- The Washington Times - Monday, March 10, 2003

LONDON, March 10 (UPI) — The U.S.-led operation against Iraq will be much faster than the 1991 Gulf War, more geographically spread, and more precise, senior British special forces sources said Monday. It will involve many more troops in airborne, special operations-type roles once reserved solely for special forces operating deep behind enemy lines.

"The only real certainty about this is that there will be a lot of surprises," said one just-retired British special forces officer.

United Press International has learned that British and American special forces have putting the final touches to a number of alternative invasion plans, that differ significantly from Gulf War I in 1991, the special force sources said.

One of the first public surprises may be that in spite of some published reports to the contrary only a handful of special forces are as yet operating inside Iraq. The few there are believed to be a mixture of U.S. 5th Special Forces Green Berets, British Special Air Services and possibly CIA and British MI6 agents working as liaison and trainers to the Kurds in the north of Iraq and Shiites in the south.

They are under strict orders not to expose themselves to any possible combat or any situation that could lead to their capture.

The last thing the allies believe they need as they try desperate, last minute efforts to persuade key U.N. members to support their case is to have captured allied soldiers paraded on TV in Baghdad as 'proof' that U.S. President George W. Bush and British Prime Minister Tony Blair are already committed to war.

"It's too risky to start moving the boys yet," said a senior SAS officer whose Saber Squadron crossed into Iraq in Operation Desert Storm on the first day of the air war.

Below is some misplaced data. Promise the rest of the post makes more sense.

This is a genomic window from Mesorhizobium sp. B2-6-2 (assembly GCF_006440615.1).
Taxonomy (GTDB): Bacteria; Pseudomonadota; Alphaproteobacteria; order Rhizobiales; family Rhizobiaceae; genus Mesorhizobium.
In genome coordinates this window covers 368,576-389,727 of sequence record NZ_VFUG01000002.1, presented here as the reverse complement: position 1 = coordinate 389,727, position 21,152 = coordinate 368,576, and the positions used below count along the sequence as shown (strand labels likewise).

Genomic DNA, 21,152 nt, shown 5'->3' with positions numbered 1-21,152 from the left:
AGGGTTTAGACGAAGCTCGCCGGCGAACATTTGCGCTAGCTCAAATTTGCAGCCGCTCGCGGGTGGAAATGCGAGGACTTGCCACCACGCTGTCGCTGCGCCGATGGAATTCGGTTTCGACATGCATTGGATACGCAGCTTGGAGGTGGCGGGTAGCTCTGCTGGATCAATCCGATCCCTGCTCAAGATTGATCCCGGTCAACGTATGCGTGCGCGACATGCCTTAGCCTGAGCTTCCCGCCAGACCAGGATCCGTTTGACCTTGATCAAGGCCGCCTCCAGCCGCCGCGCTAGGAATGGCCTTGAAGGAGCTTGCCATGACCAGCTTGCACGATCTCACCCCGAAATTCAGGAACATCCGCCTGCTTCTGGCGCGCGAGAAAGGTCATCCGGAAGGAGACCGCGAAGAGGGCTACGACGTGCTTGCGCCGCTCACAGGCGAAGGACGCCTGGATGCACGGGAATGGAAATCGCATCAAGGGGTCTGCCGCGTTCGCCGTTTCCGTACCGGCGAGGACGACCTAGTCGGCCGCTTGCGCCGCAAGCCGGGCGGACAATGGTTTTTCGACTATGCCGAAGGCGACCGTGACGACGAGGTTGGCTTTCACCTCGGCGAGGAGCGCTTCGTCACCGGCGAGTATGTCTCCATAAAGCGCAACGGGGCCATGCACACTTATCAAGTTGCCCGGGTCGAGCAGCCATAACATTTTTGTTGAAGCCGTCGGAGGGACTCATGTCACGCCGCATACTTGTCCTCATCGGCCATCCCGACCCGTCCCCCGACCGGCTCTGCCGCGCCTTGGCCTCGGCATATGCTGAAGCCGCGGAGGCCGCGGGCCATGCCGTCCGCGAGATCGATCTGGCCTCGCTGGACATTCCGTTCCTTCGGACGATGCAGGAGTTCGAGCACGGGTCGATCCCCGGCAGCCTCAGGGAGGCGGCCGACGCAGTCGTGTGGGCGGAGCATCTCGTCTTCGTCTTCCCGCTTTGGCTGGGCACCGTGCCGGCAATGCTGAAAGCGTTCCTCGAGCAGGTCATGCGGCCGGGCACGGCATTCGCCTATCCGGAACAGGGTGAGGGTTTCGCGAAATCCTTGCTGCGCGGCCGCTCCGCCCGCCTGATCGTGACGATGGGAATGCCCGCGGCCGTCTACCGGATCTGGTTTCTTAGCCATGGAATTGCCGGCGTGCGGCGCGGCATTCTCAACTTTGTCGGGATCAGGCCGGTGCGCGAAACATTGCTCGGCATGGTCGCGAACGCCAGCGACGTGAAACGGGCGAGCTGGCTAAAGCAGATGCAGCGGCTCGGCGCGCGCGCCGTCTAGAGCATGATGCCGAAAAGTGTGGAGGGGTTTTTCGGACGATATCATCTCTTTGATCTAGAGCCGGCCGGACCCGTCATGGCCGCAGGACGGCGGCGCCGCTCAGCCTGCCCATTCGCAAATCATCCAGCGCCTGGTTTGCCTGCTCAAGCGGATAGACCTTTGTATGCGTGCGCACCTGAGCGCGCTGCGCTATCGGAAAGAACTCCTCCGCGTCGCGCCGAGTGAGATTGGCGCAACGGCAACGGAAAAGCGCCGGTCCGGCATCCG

Thus, spread across the Middle East, from Cyprus to Oman, Kuwait to northern Iraq and on ships in the Gulf almost every available special operations soldier from Britain's SAS and Special Boat Squadron, and American Delta Force, Rangers, SEALS and Green Berets is currently waiting for the order to move into Iraq, even if many of the armored forces are not.

A tiny force compared to the 250,000 Americans and 45,000 British troops amassing in the area, they will be the human eyes and ears of the striking allies.

Unlike the first Gulf War, however, special forces will not be so isolated and so far ahead of advancing allied troops, because this time large numbers of allied troops will themselves be advancing rapidly by helicopter.

According to British sources, the allied special forces main initial objectives are:

1. Working closely with the Kurds in northern Iraq and Shiite Muslims in southern Iraq to get their cooperation in attacking Iraqi leader Saddam Hussein's forces and influencing them not to act in ways that could destabilize the country.

2. Helping to locate and bring down precision bombing onto key Iraqi command and control headquarters and personnel — including Saddam.

3. Seizing key centers for weapons of mass destruction, without destroying the evidence so that it can be used in any post-war legal or political action.

4. Helping locate Iraqi Scud missiles and others to keep them from being fired against Israel and allied forces.

5. Seizing oil wells before Saddam can order them set alight.

These are all extensive objectives, and neither the United States nor Britain has nearly enough special forces to achieve them alone. Thus thousands of regular troops, from the Red Beret Paras of Britain's 16 Air Assault Brigade to the U.S. 82nd and 101st Airborne divisions, plus U.S. and British Marines, will be 'special forces' for at least some of the time.

"Just look at Saddam's 'palaces' where we think some of the weapons of mass destruction are hidden," said the British source. "Some of them cover hundreds of acres. Saddam has built, what 50, in the last 10 years? We're going to need lots of troops to swoop down on them, not just special ops guys."

Among the first to see action is likely to be the famed Delta Force, the highly secret elite U.S. strike force that is believed to be assigned to seize Saddam, his top commanders, or locations where weapons of mass destruction may be primed for immediate use.

Neither British nor American special forces will help put laser markers on to Iraqi infrastructure targets, as they did in Gulf War I.